I saw the movie in a theater almost as soon as it came out in 1998 and I own a VHS copy. It's been about thirteen (13) years since I've seen "Godzilla [1998]" (hereafter G98), but I generally have favorable memories of it. G98 is no masterpiece; it has its flaws, but it is far from being an abomination. The movie's major strength and flaw simultaneously is Pseudo-Godzilla himself (or is it herself - oh, the androgyny!). As a mythic force of nature, the creature falls short; it is vulnerable to heavier artillery, it is not mindlessly destructive, and it is willing to stoop to Tatopoulos's (Matthew Broderick's) level, like a man wishing to communicate with an ant. As a super-beast, Pseudo-Godzilla is more impressive; it is extremely powerful, fast, agile, clever, and tenacious in self-defence and of its raptor-like brood. Perhaps G98 was not quite the blockbuster audiences anticipated because Pseudo-Godzilla was cast as a plausible animal with plausible animal behaviors, instead of an unstoppable, supernatural legend. Nevertheless, when Pseudo-Godzilla is striding across New York, you feel a tingle of awe; he's so colossal all you see are his muscular legs trampling across the street.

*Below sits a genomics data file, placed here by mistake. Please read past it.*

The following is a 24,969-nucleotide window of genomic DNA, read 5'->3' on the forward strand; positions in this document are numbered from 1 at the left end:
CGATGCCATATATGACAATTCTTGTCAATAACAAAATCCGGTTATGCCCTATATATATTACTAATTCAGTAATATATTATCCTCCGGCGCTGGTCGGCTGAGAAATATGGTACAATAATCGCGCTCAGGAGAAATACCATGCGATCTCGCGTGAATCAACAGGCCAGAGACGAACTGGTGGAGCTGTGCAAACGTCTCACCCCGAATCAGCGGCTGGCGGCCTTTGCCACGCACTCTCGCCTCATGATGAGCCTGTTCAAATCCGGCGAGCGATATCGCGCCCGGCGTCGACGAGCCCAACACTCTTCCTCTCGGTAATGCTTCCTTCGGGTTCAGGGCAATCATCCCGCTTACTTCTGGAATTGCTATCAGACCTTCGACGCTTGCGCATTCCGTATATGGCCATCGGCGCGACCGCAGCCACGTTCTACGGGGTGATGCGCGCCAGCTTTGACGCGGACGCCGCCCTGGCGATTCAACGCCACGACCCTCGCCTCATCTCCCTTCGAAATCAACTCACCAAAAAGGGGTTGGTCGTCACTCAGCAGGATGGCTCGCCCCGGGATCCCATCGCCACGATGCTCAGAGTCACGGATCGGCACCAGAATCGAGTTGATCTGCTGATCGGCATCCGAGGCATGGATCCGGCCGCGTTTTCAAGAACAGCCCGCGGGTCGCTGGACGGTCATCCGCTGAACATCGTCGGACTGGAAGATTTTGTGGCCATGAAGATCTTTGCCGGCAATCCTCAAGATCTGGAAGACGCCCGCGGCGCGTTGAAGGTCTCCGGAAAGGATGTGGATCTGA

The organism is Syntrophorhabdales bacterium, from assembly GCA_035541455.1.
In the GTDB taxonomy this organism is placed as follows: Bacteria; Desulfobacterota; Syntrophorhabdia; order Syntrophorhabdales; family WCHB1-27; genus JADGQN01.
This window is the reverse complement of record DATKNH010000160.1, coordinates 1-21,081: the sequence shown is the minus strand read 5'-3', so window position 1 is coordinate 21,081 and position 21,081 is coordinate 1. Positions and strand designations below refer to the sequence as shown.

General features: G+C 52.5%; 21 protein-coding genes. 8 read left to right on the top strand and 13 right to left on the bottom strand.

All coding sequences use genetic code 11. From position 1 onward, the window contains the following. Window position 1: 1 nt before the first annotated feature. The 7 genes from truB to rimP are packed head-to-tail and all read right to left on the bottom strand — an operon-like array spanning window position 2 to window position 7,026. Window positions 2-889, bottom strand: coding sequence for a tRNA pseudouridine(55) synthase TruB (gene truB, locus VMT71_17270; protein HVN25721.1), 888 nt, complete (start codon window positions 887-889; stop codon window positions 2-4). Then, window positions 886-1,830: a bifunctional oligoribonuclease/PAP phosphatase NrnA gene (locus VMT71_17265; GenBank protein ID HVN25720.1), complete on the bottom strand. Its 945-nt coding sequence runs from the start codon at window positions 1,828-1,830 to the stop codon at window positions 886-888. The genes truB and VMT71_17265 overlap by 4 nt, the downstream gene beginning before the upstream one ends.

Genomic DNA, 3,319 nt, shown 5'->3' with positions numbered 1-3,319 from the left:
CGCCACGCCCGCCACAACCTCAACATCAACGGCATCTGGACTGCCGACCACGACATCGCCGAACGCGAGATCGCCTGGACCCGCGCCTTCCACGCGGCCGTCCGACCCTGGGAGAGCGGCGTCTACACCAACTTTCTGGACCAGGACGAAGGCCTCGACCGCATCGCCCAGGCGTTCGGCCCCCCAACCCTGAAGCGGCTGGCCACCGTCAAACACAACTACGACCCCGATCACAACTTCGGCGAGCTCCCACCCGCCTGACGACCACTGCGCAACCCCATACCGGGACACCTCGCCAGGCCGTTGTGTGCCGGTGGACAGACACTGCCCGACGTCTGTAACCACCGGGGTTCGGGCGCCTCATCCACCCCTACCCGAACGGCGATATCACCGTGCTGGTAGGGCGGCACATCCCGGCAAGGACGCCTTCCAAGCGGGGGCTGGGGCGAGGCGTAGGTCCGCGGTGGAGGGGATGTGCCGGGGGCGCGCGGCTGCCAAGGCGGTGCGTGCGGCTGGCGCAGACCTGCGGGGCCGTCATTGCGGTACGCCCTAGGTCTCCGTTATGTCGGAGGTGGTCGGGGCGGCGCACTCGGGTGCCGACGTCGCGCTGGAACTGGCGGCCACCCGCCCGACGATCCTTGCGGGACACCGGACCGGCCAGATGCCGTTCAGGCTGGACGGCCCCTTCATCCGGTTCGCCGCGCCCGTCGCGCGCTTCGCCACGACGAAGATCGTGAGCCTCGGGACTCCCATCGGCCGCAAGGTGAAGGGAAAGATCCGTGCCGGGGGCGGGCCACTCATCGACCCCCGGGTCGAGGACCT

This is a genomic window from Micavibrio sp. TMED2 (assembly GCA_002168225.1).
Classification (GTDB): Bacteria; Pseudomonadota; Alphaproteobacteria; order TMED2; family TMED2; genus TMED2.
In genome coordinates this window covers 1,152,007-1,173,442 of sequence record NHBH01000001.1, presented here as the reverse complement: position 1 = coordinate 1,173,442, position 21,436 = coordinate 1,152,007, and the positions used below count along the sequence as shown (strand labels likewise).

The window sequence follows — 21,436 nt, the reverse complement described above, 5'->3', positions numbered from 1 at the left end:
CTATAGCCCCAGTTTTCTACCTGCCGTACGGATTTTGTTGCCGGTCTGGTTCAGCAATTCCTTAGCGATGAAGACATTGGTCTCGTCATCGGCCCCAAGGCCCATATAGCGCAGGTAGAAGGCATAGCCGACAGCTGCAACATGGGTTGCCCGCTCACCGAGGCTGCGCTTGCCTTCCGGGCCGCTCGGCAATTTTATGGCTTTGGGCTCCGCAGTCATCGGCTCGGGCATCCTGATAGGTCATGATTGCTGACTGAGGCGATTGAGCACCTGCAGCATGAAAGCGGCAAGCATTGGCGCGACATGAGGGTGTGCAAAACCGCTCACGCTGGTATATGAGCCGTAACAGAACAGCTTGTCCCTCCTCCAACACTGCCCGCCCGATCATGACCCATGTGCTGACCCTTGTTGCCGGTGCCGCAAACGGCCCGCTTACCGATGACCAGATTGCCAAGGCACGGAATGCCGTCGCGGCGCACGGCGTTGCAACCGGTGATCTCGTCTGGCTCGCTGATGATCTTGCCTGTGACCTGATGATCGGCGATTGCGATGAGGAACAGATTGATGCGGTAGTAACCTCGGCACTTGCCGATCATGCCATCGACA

However, this Pseudo-Godzilla seems to be agoraphobic; he prefers to burrow and live in subterranean passages (even though, as an irradiated iguana, it's not really built for digging). Instead of terrorizing the world, all this titan wants to do is eat fish (again, not part of a herbivorous iguana's diet) and raise its young.
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Format: DVD